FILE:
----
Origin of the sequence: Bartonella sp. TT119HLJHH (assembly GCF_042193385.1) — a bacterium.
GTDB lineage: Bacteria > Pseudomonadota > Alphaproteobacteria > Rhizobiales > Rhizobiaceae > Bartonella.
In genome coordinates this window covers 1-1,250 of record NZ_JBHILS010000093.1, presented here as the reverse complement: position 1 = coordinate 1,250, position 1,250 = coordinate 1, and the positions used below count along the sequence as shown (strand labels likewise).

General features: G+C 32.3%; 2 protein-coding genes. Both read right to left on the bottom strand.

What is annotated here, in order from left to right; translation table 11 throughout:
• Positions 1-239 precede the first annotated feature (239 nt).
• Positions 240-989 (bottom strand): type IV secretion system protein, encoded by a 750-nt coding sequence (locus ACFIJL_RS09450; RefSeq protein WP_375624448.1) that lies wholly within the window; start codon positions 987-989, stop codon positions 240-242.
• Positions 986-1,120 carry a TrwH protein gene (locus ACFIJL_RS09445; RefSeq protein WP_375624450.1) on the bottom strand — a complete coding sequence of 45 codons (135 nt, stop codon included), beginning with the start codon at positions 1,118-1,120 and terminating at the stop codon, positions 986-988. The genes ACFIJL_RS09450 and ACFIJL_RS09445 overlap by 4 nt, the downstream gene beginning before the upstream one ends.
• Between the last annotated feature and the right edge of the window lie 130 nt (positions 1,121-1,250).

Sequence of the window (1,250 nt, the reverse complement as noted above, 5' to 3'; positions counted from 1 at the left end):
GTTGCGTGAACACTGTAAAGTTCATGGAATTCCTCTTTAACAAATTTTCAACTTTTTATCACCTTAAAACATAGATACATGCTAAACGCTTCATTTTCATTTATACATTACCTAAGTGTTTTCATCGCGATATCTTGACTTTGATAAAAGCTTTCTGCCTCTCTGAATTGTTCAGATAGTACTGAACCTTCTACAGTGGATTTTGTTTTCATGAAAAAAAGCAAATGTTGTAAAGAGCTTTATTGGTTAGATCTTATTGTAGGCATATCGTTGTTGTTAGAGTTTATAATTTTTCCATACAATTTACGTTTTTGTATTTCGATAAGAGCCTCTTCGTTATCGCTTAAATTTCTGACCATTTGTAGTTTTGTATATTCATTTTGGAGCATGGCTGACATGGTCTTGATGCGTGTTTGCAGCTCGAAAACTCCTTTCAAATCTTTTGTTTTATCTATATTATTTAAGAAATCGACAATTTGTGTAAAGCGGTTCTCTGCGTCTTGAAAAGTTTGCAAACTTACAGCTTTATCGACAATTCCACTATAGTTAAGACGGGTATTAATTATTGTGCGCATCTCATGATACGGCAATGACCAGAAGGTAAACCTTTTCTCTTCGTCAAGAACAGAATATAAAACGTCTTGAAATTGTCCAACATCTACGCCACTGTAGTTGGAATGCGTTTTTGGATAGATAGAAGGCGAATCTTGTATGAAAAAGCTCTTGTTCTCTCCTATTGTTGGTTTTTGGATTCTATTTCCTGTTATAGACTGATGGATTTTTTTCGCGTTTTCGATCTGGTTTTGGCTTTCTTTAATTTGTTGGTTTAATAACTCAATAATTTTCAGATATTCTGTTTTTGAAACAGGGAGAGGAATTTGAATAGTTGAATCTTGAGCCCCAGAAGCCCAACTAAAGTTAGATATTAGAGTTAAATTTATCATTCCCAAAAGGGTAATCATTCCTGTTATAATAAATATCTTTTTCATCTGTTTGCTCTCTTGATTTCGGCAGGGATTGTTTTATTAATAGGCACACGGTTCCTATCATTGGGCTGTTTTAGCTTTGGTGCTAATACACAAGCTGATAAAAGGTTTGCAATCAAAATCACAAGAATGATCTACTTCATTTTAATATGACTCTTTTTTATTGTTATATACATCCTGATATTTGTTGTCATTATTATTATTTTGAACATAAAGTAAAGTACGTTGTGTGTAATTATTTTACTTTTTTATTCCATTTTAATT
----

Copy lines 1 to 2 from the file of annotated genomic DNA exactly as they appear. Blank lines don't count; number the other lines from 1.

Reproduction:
Origin of the sequence: Bartonella sp. TT119HLJHH (assembly GCF_042193385.1) — a bacterium.
GTDB lineage: Bacteria > Pseudomonadota > Alphaproteobacteria > Rhizobiales > Rhizobiaceae > Bartonella.